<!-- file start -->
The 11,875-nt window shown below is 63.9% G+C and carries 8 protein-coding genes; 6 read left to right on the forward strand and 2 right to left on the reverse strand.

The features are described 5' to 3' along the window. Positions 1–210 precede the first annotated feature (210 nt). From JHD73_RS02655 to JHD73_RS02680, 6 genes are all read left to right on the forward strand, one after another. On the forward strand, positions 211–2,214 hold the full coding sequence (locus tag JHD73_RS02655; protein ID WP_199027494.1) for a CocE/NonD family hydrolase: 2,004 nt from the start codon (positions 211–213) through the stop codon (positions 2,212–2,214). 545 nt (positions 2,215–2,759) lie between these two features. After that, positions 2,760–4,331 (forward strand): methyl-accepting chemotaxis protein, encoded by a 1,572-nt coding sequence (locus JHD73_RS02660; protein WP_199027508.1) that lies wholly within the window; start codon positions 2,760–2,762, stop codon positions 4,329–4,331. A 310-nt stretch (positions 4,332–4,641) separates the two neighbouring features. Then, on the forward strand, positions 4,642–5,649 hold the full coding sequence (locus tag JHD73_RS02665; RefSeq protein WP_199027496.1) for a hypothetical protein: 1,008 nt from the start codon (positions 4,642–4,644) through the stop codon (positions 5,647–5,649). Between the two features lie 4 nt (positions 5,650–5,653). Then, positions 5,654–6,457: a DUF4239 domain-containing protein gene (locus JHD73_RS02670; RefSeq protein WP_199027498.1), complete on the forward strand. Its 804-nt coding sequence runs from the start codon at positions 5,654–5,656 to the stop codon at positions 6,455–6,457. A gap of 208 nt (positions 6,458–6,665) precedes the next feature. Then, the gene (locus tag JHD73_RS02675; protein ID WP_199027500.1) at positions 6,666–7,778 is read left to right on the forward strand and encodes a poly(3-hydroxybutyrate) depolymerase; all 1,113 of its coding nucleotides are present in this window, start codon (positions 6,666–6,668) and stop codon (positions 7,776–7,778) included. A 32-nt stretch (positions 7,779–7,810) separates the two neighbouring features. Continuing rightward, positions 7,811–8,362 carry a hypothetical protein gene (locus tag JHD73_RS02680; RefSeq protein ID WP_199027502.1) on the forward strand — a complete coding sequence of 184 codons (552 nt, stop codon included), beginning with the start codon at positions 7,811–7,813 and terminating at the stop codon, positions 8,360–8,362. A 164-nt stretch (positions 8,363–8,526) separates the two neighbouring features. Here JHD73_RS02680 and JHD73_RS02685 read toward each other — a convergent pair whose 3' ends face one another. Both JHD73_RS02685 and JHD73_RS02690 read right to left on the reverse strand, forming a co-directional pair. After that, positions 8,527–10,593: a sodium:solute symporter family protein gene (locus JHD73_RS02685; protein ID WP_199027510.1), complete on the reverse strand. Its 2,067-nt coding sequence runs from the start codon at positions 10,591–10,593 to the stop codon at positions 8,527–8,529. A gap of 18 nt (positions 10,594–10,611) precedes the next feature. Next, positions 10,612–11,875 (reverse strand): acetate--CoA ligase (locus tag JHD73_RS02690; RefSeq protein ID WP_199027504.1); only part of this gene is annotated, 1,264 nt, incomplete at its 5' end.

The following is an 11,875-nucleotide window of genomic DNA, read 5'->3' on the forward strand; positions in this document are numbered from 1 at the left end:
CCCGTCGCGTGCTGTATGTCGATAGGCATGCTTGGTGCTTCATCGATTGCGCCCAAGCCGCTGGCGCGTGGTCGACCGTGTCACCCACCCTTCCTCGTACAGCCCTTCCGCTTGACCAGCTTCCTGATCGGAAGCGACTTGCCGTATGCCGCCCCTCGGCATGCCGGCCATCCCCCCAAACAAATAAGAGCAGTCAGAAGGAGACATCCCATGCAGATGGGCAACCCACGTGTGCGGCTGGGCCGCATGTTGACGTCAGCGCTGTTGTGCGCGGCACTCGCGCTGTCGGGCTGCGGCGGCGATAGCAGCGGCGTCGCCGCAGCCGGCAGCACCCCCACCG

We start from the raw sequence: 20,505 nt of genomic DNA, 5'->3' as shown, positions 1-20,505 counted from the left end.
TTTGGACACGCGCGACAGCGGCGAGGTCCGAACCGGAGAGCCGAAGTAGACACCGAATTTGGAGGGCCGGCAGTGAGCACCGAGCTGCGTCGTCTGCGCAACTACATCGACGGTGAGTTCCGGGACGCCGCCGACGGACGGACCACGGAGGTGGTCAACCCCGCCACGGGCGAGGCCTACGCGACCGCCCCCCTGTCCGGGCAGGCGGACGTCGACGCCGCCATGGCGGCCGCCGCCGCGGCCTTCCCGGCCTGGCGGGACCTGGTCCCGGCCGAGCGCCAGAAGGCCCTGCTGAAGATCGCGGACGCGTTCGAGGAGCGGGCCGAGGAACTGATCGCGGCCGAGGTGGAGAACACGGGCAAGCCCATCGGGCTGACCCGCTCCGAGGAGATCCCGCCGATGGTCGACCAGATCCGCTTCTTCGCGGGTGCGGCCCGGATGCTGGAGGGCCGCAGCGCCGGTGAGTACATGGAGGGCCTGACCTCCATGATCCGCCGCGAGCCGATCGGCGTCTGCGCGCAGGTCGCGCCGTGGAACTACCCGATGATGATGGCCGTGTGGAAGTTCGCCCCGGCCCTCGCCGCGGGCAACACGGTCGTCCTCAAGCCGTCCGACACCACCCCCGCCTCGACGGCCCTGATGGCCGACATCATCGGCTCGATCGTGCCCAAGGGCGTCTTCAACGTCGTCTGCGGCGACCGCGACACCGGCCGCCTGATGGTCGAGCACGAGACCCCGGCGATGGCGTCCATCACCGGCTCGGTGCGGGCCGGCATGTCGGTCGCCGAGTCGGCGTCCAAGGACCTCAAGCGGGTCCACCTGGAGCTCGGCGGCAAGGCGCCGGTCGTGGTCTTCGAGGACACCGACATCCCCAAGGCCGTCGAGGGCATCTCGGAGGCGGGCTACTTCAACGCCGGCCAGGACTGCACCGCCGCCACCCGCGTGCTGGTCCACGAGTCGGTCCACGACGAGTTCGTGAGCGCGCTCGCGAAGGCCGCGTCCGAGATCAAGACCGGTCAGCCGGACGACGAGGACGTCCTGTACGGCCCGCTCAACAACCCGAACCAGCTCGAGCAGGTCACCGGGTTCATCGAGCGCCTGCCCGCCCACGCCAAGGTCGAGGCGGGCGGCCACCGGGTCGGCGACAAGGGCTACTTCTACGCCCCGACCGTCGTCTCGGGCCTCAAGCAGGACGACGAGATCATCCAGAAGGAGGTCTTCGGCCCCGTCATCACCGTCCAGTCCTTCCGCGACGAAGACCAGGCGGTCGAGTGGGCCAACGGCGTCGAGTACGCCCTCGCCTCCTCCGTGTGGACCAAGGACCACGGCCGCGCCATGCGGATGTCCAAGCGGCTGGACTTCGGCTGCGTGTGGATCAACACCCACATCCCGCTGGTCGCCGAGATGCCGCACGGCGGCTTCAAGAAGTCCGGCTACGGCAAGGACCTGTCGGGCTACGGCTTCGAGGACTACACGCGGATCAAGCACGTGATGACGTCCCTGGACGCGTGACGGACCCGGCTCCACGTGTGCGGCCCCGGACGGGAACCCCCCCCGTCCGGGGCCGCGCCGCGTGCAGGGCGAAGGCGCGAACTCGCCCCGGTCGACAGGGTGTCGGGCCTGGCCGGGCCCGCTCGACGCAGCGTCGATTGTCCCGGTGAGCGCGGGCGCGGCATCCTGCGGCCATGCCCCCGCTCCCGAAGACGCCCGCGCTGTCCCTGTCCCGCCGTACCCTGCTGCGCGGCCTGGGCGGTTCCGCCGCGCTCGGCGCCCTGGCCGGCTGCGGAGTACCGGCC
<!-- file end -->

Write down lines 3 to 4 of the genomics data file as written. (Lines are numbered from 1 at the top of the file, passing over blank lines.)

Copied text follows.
The following is an 11,875-nucleotide window of genomic DNA, read 5'->3' on the forward strand; positions in this document are numbered from 1 at the left end:
CCCGTCGCGTGCTGTATGTCGATAGGCATGCTTGGTGCTTCATCGATTGCGCCCAAGCCGCTGGCGCGTGGTCGACCGTGTCACCCACCCTTCCTCGTACAGCCCTTCCGCTTGACCAGCTTCCTGATCGGAAGCGACTTGCCGTATGCCGCCCCTCGGCATGCCGGCCATCCCCCCAAACAAATAAGAGCAGTCAGAAGGAGACATCCCATGCAGATGGGCAACCCACGTGTGCGGCTGGGCCGCATGTTGACGTCAGCGCTGTTGTGCGCGGCACTCGCGCTGTCGGGCTGCGGCGGCGATAGCAGCGGCGTCGCCGCAGCCGGCAGCACCCCCACCG